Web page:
You may even be able to find a parking garage to park in. Just keep in mind that there are going to be height restrictions. Make sure you know exactly how tall your RV is before you attempt to pull into a parking garage.

Parking in paid lots is fine during the day, but you might run into some trouble if you try to park overnight.

Some parking lots will allow you to park in them overnight, but not all will. So be sure to ask before you park.

Most people know that the term RV stands for Recreational Vehicle.

Some also know the term motorhome. But did you know that not all RVs are motorhomes? If it is a fifth-wheel or tag-along trailer, it’s an RV, but not a motorhome.

To read more about the differences between RVs and motorhomes, check out this recent article.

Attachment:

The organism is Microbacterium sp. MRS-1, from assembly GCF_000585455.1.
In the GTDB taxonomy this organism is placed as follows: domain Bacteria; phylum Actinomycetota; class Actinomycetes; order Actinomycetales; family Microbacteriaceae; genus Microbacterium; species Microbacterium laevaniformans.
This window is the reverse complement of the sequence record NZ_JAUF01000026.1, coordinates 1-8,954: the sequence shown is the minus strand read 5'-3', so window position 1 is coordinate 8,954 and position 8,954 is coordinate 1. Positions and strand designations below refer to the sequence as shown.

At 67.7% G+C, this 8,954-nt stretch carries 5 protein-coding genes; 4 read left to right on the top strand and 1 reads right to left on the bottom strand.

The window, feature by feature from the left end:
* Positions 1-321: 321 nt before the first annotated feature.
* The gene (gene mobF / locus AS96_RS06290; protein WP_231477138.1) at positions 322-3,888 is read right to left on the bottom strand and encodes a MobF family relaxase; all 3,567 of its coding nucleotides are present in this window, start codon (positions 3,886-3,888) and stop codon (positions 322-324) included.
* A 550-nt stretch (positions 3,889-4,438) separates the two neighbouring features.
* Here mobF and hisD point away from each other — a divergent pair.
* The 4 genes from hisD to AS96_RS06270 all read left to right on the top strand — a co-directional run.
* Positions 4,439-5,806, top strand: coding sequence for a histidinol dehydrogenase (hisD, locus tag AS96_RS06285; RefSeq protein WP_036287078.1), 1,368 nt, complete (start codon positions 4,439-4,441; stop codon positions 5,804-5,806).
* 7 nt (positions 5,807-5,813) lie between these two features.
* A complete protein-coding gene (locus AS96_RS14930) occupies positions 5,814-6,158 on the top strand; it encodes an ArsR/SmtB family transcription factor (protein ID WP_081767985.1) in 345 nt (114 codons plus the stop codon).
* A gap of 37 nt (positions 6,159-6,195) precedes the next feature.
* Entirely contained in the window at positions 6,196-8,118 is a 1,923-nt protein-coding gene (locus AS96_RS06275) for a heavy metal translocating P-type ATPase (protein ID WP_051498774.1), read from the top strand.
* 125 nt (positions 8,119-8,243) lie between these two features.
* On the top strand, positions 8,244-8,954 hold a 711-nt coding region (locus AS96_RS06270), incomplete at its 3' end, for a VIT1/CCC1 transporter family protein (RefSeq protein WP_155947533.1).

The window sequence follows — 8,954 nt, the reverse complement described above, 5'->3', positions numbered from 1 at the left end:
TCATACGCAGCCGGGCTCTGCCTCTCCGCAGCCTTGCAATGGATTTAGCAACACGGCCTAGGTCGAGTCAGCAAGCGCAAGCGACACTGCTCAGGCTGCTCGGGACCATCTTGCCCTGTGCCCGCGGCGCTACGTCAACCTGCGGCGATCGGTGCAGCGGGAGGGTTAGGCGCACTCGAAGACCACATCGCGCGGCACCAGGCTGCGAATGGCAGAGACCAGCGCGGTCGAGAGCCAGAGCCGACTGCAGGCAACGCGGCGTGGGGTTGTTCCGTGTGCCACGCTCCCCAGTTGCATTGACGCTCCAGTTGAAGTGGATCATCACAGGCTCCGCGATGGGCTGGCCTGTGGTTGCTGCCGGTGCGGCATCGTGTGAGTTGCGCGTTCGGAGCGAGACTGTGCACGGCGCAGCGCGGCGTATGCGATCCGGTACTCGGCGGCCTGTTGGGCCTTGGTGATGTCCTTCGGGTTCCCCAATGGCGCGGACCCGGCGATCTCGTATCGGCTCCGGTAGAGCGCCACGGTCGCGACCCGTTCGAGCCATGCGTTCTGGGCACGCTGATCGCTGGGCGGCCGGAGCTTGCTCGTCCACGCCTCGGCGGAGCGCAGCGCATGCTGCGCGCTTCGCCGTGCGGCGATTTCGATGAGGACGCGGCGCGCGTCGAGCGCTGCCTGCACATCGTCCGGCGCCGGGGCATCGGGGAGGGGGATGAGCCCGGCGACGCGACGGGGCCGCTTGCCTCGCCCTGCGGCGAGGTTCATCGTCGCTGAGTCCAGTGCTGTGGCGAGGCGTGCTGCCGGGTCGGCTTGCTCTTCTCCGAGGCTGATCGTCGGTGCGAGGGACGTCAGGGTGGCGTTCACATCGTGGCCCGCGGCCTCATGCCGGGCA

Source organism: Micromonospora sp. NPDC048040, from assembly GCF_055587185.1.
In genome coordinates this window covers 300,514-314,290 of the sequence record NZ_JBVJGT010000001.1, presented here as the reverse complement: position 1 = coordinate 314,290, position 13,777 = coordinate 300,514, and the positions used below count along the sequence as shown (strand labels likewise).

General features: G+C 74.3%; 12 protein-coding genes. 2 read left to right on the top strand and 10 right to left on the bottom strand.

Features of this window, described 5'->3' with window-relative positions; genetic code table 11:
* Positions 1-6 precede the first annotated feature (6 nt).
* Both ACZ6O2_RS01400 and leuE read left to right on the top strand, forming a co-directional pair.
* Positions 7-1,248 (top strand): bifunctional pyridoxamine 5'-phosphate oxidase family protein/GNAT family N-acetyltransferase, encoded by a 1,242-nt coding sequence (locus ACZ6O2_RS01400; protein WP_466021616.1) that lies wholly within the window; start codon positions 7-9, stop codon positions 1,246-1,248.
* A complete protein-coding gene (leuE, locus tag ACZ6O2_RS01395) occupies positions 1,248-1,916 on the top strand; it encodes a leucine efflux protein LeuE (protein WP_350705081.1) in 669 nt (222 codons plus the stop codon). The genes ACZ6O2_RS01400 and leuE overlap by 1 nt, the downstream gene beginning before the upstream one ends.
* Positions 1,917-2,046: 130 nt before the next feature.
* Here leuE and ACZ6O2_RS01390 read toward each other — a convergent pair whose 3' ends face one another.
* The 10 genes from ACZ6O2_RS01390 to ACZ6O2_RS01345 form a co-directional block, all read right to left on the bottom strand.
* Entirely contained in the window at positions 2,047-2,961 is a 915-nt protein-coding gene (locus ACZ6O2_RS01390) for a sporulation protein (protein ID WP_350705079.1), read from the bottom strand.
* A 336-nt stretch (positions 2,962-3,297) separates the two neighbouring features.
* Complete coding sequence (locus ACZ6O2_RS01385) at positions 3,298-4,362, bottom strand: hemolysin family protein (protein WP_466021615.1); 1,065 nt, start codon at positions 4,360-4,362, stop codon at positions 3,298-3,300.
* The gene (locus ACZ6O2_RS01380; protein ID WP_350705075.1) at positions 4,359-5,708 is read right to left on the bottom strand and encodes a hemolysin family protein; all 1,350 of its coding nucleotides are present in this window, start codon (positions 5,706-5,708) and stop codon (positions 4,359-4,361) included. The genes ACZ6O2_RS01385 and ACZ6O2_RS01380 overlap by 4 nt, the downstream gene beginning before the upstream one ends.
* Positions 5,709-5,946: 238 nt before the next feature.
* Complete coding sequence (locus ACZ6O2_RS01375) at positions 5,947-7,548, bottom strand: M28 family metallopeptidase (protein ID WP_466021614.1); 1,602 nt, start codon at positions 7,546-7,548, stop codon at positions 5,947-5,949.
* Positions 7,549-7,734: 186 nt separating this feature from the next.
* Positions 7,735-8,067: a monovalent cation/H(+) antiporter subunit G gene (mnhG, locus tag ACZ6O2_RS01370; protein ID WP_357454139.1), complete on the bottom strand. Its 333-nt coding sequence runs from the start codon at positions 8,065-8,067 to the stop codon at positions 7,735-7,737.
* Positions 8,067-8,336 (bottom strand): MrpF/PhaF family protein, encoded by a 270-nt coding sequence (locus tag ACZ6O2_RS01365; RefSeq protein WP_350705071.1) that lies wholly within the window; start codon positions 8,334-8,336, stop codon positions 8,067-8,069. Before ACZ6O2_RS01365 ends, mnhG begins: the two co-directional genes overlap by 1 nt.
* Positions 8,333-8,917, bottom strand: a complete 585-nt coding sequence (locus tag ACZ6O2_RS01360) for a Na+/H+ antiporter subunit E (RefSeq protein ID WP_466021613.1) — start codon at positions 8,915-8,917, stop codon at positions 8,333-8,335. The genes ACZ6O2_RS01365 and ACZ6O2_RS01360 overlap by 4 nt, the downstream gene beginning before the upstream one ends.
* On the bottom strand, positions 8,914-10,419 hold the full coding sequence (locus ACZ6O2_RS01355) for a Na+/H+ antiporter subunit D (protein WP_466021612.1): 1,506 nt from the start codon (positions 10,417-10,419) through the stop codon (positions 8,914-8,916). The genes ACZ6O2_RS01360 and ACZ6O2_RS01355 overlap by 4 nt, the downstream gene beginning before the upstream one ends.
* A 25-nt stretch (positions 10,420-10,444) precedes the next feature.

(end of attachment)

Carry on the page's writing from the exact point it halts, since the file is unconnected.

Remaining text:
Just click the link to read it on my site.

Do parking lots charge more for RV parking?

Most parking lots will charge more for oversized vehicles as they require more than 1 space which they normally would get paid separately for. But some charge an hourly rate, no matter what size.

Parking lot rates vary for a variety of reasons.

Some lots will charge a regular flat-rate during the week but have free parking on weekends. Others may charge an hourly rate, with different rates for passenger vehicles, vans, and oversized vehicles.

If there is an area you want to stay in, and you know which lot you want to park in, you should call ahead first to discuss their rates and whether you can park overnight.